In this article, we bring together academic literature tracing contemporary social movements centered on food, unpacking the discourses of local food, community food security, food justice, and food sovereignty. This body of literature transcends national borders and draws on a rich genealogy of studies on environmental justice, the intersections of race, class, and gender, and sustainable agro-food systems. Scholars have emphasized two key issues that persist within these movements: inequalities related to race and class that shape the production, distribution, and consumption of food, and the neoliberal constraints of market-based solutions to problems in the food system. This article claims that food movements in the United States would be strengthened through reframing their work within a paradigm of food sovereignty, an approach that would emphasize the production of local alternatives, but also enable a dismantling of the policies that ensure the dominance of the corporate food regime. The article concludes by offering a critical analysis of future research directions for scholars who are committed to understanding and strengthening more democratic and sustainable food systems.

Restricted access

Humans, Plants, and Networks

A Critical Review

Laura Calvet-Mir and Matthieu Salpeteur

acquire and exchange seeds quickly received increasing attention. Researchers then started to analyze local seed exchange and seed supply systems (e.g., Crissman and Uquillas 1989 ), stressing the importance of such systems for food security ( Almekinders

Restricted access

The Politics of Greening the City

The Case of the Bostan of Kuzguncuk, Istanbul

Alice Genoud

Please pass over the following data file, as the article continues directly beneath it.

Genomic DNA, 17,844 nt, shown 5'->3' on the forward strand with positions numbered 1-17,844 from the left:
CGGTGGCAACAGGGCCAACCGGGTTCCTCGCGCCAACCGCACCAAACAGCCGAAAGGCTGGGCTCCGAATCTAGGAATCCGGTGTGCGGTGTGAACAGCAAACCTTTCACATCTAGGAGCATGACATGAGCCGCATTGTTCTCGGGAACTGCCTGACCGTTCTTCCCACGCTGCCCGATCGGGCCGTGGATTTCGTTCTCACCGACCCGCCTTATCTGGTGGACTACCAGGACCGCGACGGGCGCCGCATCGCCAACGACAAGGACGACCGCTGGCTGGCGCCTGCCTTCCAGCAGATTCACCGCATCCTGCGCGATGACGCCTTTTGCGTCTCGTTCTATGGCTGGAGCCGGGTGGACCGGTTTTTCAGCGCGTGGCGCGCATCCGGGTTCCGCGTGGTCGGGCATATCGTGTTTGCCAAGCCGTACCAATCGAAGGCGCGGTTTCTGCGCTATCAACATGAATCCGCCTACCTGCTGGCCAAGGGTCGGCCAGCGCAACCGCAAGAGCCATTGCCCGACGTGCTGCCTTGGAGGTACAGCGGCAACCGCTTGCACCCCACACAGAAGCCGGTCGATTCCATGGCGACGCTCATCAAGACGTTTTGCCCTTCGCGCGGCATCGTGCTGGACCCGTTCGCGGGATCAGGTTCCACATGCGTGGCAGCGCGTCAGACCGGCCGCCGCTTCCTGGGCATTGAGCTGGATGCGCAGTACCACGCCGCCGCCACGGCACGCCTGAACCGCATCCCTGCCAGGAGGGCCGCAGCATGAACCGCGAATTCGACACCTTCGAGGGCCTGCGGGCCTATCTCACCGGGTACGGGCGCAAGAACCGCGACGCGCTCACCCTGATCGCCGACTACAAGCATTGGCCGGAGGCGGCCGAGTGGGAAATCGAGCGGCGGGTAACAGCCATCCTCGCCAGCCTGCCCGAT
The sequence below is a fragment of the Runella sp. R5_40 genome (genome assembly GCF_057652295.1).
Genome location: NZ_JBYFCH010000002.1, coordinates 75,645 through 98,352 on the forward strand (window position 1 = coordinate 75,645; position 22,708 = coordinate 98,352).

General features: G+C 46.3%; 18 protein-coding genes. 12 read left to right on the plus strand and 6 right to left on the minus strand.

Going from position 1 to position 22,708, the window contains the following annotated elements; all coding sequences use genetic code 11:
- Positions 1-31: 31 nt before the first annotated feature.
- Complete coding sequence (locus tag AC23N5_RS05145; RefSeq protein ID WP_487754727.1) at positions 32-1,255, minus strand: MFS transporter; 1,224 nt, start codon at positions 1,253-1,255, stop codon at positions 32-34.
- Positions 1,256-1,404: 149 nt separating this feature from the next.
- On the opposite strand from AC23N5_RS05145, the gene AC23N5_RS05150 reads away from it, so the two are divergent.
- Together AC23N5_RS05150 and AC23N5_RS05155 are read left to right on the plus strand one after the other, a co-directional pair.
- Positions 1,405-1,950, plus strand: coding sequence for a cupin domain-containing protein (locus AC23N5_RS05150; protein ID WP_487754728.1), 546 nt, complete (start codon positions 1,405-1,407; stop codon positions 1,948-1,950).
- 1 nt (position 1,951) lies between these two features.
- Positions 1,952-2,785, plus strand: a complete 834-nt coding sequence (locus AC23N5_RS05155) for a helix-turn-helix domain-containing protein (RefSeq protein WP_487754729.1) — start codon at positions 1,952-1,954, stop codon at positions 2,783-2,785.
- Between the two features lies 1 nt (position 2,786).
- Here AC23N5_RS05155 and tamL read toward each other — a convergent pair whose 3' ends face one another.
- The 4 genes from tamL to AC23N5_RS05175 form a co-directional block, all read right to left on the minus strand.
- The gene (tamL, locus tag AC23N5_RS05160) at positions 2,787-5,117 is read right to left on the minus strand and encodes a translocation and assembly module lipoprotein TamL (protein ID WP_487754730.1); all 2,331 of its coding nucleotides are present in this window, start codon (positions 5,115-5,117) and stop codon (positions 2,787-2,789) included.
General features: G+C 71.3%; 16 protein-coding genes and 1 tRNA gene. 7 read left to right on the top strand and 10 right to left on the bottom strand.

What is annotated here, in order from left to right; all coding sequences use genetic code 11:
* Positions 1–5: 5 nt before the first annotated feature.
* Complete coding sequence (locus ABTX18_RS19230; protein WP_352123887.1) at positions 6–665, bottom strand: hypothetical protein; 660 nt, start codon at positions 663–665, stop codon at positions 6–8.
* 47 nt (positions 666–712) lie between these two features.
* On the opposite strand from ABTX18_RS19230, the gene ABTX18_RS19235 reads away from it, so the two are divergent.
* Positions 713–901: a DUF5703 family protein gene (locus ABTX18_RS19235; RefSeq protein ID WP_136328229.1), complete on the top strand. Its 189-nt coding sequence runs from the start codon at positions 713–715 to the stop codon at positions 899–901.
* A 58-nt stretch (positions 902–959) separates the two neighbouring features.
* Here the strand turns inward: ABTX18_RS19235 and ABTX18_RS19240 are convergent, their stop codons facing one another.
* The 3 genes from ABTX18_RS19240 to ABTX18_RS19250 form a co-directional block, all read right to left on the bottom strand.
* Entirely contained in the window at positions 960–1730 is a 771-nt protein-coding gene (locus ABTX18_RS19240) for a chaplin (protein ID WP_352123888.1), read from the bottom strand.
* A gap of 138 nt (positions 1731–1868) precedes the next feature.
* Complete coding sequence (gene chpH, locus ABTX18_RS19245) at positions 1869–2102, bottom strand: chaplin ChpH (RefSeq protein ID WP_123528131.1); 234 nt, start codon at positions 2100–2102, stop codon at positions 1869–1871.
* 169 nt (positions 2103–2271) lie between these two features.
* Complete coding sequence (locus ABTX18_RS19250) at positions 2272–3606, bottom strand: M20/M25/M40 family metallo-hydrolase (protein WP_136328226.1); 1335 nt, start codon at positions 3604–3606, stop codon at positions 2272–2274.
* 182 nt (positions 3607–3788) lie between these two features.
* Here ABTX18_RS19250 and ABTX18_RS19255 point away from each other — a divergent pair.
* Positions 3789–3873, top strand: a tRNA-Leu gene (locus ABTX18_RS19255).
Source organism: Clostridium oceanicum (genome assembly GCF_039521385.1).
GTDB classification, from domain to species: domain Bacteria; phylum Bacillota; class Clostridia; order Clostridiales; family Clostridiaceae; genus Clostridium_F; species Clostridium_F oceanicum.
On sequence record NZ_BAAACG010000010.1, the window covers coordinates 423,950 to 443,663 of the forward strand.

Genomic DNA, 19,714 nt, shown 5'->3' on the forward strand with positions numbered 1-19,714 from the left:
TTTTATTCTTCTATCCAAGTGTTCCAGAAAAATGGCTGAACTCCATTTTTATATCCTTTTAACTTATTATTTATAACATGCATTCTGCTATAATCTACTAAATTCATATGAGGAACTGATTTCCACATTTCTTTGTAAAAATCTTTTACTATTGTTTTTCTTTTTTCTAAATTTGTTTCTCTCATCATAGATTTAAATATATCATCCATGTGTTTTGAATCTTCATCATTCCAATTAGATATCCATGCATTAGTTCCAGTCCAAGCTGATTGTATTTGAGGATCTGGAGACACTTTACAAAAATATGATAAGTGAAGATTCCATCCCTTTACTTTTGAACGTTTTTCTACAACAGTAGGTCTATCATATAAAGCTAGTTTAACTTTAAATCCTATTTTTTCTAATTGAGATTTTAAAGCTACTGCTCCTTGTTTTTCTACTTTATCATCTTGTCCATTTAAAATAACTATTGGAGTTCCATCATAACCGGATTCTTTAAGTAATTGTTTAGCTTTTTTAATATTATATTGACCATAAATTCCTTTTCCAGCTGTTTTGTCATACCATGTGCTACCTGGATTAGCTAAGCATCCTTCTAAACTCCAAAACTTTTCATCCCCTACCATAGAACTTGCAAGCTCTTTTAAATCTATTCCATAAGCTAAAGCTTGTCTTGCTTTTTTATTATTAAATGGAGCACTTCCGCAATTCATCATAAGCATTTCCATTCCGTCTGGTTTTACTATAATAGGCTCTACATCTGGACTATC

plots were used until the 1950s. During the 1990s, partly thanks to the United Nations ( Mougeot 2000 ), UA was seen as a means to ensure the food security of cities, particularly in countries of the global South. This point of view was accompanied by

Restricted access

The Incredible Edible Movement

People Power, Adaptation, and Challenges in Rennes (France) and Montreal (Canada)

Giulia Giacchè and Lya Porto

Food Security Plan and each borough has its own dynamics of partnership, including the association of cooperatives working with urban gardens, collective kitchens 9 and local markets, NGOs working on environmental and food education, food banks, and

Restricted access

Vegetables and Social Relations in Norway and the Netherlands

A Comparative Analysis of Urban Allotment Gardeners

Esther J. Veen and Sebastian Eiter

urban agriculture in general). However, the functions assigned to a garden and the weight of these functions depend on the acting individual or body; while city councils may mention food security or budget savings, gardeners in industrialized countries

Free access

Introduction

Civil Society and Urban Agriculture in Europe

Mary P. Corcoran and Joëlle Salomon Cavin

the modus operandi of civil society groups and actors who favor a more bottom-up style of action predicated upon the involvement of a range of actors who demonstrate high levels of motivation around sustainability and food security, and who engage in

Restricted access

Attila Tóth, Barbora Duží, Jan Vávra, Ján Supuka, Mária Bihuňová, Denisa Halajová, Stanislav Martinát, and Eva Nováková

. The intentional establishment of allotments responded to the migration into urban areas in this period, as well as to the poor living conditions of industrial workers. Allotments were supposed not only to improve dietary conditions and food security of